Uber: Access Denied
As we approach the 27th anniversary of the Americans with Disabilities Act (ADA), Uber is making headlines once again. This time, being named in yet another lawsuit for their lack of accessible vehicles.
Uber wants to position itself as a mainstay player in the transportation industry, but how can it do that when it ignores an entire community? Particularly one that often relies on providers for mobility?
Answer: they can’t.
According to the class-action lawsuit, Uber has engaged in “pervasive and ongoing discrimination” against people in wheelchairs. Out of the 58,000 Uber vehicles across New York City, only a few dozen are currently equipped to accommodate wheelchairs. The city, which has made a commitment to have over 50% of taxis wheelchair-accessible by 2020, is “substantially undermined” by Uber’s policy.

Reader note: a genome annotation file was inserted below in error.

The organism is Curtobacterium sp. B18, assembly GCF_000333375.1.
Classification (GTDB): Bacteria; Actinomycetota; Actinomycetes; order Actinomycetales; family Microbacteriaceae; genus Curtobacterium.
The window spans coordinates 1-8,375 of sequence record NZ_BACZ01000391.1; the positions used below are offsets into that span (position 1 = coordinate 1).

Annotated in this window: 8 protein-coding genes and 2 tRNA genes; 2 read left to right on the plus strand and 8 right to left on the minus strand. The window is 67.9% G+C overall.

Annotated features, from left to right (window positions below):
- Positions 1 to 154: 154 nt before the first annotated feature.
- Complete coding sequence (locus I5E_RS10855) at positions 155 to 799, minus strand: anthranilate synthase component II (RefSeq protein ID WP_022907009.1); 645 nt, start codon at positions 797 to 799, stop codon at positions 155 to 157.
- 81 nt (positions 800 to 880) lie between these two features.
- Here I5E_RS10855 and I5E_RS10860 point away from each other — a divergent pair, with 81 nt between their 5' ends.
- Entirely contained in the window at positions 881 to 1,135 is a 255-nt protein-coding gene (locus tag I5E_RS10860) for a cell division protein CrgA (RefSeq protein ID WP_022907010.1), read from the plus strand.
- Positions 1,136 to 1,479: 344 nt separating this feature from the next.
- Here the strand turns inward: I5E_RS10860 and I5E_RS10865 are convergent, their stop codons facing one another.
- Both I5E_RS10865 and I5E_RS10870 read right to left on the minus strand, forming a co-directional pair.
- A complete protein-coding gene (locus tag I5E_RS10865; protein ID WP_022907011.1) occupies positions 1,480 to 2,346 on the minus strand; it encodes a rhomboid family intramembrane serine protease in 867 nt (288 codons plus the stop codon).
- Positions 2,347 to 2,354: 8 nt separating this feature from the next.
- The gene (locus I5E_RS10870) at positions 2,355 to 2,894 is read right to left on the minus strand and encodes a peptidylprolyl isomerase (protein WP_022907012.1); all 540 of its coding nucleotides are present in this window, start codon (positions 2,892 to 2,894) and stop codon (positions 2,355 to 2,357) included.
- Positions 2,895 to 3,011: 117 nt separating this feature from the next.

In an interview with Reuters, Valerie Joseph of New York, who was born with spina bifida said, “I want to be treated like everybody else.” She joins groups like the Brooklyn Center for Independence for the Disabled, the Taxis for All Campaign and Disabled in Action of Metropolitan New York in bringing this lawsuit against Uber.
This lawsuit is important in bringing attention to the large community of people with disabilities that Uber is leaving behind as they try and speed ahead as leaders in transportation.